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updated: 10/13/2012 6:11 PM

Paper plane air show benefits Aurora counseling agency

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  • Families play carnival-style games with paper airplanes Saturday at the first Aurora Paper Plane Air Show benefiting Family Counseling Services at Westfield Fox Valley mall.

       Families play carnival-style games with paper airplanes Saturday at the first Aurora Paper Plane Air Show benefiting Family Counseling Services at Westfield Fox Valley mall.
    Paul Michna | Staff Photographer

  • Charlene Gan of Naperville tosses a paper plane Saturday during Family Counseling Service's Aurora Paper Plane Air Show at Westfield Fox Valley mall.

       Charlene Gan of Naperville tosses a paper plane Saturday during Family Counseling Service's Aurora Paper Plane Air Show at Westfield Fox Valley mall.
    Paul Michna | Staff Photographer

  • Jose Romero, 10, of West Chicago, builds a paper airplane Saturday at Westfield Fox Valley mall during the first Aurora Paper Plane Air Show benefiting Family Counseling Service.

       Jose Romero, 10, of West Chicago, builds a paper airplane Saturday at Westfield Fox Valley mall during the first Aurora Paper Plane Air Show benefiting Family Counseling Service.
    Paul Michna | Staff Photographer

 
 

Paper planes flew near the airspace of Macy's, Cinnabon and Panera Bread stores Saturday at Westfield Fox Valley mall in Aurora as kids at the first Aurora Paper Plane Air Show overshot, undershot and otherwise missed their targets.

Errant throws were all part of the fun of the air show's first day, which featured five carnival-style games -- several of them played with paper airplanes.

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"Our goal was to make this a family fun event," said Donna Magin, director of special events for Family Counseling Service, the Aurora nonprofit group that sponsored the show.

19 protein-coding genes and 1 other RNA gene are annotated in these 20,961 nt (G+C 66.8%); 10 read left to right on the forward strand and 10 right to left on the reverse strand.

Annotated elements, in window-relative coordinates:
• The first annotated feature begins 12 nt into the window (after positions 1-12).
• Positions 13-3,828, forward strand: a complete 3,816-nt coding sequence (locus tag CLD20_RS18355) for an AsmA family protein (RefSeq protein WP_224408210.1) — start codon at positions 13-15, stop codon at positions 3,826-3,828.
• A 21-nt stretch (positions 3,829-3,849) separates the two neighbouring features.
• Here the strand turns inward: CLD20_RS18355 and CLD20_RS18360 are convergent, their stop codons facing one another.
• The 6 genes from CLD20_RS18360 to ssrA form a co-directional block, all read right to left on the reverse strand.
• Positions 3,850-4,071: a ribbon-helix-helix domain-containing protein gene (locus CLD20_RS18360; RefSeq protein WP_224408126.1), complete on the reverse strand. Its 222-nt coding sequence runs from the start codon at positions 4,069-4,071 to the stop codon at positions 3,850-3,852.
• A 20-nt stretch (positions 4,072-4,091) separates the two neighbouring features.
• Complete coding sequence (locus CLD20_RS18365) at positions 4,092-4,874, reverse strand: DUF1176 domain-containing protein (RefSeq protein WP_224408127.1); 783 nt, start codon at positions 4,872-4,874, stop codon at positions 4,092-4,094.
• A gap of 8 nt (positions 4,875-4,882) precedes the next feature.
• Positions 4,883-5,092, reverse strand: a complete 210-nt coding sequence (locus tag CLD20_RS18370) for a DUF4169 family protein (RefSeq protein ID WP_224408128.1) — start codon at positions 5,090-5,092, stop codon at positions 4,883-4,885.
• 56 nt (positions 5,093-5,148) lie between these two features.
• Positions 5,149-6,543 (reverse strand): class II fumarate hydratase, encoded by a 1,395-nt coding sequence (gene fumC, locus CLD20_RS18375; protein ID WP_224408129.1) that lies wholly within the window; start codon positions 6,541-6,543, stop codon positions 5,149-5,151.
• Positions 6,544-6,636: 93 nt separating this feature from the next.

Kids like Jose Romero, 10, of West Chicago, and Eric Gan, 9, of Naperville, folded white, blue, yellow or pink paper and then tried their luck at landing their planes on a model aircraft carrier or throwing them through a circular target.

Eric came prepared with his mother, Charlene, toting a small shopping bag full of paper airplanes he folded the previous night.

"My son likes to fold airplanes and play with them," she said. "We were free this morning, so we stopped by the toy shop then came to have some fun."

For others not equipped with pre-made planes, expert assistance was available from Illinois Mathematics and Science Academy student volunteers who built a few planes as models and handed out pointers.

"You have to be very precise when you fold it," IMSA sophomore Simona Stancov of Lansing said.

"It helps to have something heavy to crease it with," sophomore Vinesh Kannan of Schaumburg said.

Magin said the Saturday portion of the air show was all about fun and games, as well as introducing families to the programs Family Counseling Service provides -- credit counseling, mentorship through Big Brothers Big Sisters and counseling for grief, anger management or other issues.

"Today is all the games and to get the enthusiasm building," Magin said.

From 1 to 3 p.m. Sunday in the Macy's court at the mall, the air show will feature competitions for target accuracy, farthest throw, longest time in the air, best acrobatics, smallest plane to travel 10 feet and largest plane to travel 50 feet.

Competitors will be divided by age, all the way through adults.

"We have a lot of adults who want to play, too," said Lynda Elmore, president of the board of Family Counseling Service and an Aurora alderman "And we think that's fantastic."

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